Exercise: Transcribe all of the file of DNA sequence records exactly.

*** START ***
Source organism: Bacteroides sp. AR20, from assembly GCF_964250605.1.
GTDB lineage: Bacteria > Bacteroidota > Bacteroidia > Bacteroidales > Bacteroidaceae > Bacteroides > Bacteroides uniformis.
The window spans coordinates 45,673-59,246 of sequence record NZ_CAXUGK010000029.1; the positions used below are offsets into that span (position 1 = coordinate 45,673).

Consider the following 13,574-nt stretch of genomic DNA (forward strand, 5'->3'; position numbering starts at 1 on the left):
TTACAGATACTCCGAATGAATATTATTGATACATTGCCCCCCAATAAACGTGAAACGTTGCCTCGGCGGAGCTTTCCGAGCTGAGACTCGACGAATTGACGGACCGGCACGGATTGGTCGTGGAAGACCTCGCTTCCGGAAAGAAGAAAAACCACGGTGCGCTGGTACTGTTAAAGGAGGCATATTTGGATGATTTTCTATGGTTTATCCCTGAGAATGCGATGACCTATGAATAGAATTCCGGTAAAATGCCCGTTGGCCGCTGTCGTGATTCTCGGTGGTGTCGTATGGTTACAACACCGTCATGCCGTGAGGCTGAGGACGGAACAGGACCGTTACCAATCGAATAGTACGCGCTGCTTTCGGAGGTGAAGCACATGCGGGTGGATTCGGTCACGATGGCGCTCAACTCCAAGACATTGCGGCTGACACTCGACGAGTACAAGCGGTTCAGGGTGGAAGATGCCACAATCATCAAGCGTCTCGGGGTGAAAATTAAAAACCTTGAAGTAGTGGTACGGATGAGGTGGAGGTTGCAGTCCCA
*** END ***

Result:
Source organism: Bacteroides sp. AR20, from assembly GCF_964250605.1.
GTDB lineage: Bacteria > Bacteroidota > Bacteroidia > Bacteroidales > Bacteroidaceae > Bacteroides > Bacteroides uniformis.
The window spans coordinates 45,673-59,246 of sequence record NZ_CAXUGK010000029.1; the positions used below are offsets into that span (position 1 = coordinate 45,673).

Consider the following 13,574-nt stretch of genomic DNA (forward strand, 5'->3'; position numbering starts at 1 on the left):
TTACAGATACTCCGAATGAATATTATTGATACATTGCCCCCCAATAAACGTGAAACGTTGCCTCGGCGGAGCTTTCCGAGCTGAGACTCGACGAATTGACGGACCGGCACGGATTGGTCGTGGAAGACCTCGCTTCCGGAAAGAAGAAAAACCACGGTGCGCTGGTACTGTTAAAGGAGGCATATTTGGATGATTTTCTATGGTTTATCCCTGAGAATGCGATGACCTATGAATAGAATTCCGGTAAAATGCCCGTTGGCCGCTGTCGTGATTCTCGGTGGTGTCGTATGGTTACAACACCGTCATGCCGTGAGGCTGAGGACGGAACAGGACCGTTACCAATCGAATAGTACGCGCTGCTTTCGGAGGTGAAGCACATGCGGGTGGATTCGGTCACGATGGCGCTCAACTCCAAGACATTGCGGCTGACACTCGACGAGTACAAGCGGTTCAGGGTGGAAGATGCCACAATCATCAAGCGTCTCGGGGTGAAAATTAAAAACCTTGAAGTAGTGGTACGGATGAGGTGGAGGTTGCAGTCCCA